Three avenues to support open approaches to science - the cases of funding, data acquisition and knowledge curationTue, 23/02/2010 - 1:06am | by daniel
We'd like to ask you to think about two to three emerging opportunities for--or threats to--open society institutions and values that you are aware of which are not receiving sufficient attention and where a funder like OSI could usefully intervene. We encourage you to suggest issues that are still very much on the horizon; there need not be an obvious solution to the points you raise.
I know that the OSI had and has many interesting projects running (also in regions and cultures normally off the radar, including some of those dear to me) but I have often (not just jokingly) taken its abbreviation to stand for "Open Science Institute", and so I take the liberty here to shrink the space of possible replies by concentrating on openness in science, anyway the most prominent topic in my blog.
My intuitive response would be that several inefficiencies in our current knowledge creation and curation systems cry for a test run of open approaches. Not sure whether I can distill this down to three issues, but let's get started by listing some of the ideas, and I hope that you can then help me structure and adapt them appropriately. To facilitate the discussion, I will resort to Cameron's depiction of the research cycle:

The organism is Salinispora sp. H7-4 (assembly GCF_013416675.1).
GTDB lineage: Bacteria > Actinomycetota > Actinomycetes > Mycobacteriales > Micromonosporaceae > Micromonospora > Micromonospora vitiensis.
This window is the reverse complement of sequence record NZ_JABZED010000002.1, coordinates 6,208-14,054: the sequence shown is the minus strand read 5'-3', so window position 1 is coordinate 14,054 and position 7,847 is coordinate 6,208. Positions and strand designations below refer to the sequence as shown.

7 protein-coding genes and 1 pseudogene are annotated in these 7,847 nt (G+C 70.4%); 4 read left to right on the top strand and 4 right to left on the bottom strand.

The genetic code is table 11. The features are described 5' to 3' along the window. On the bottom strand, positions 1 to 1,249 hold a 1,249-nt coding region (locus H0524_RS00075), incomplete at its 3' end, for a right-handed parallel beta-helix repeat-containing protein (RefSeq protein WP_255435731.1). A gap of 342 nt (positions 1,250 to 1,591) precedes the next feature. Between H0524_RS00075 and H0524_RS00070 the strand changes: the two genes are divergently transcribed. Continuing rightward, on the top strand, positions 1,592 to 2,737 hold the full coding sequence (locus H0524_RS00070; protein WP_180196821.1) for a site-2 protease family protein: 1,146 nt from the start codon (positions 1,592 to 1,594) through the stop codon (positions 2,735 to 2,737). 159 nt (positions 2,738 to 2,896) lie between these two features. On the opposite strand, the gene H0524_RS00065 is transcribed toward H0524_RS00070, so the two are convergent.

This comment was originally posted as http://gfulibrarian.wordpress.com/2009/12/08/using-wikipedia/#comment-10 but seems to have been labeled as spam, probably due to the more than two links I added. So I repost it here:
Nice summary, but I would like to add that both models can and do indeed evolve. For instance, the "does not change" aspect is not true for journals like PLoS ONE (where articles can be annotated by any registered user of the site) and Scholarpedia (which is a scholarly review journal published on a wiki platform, hence with updatability).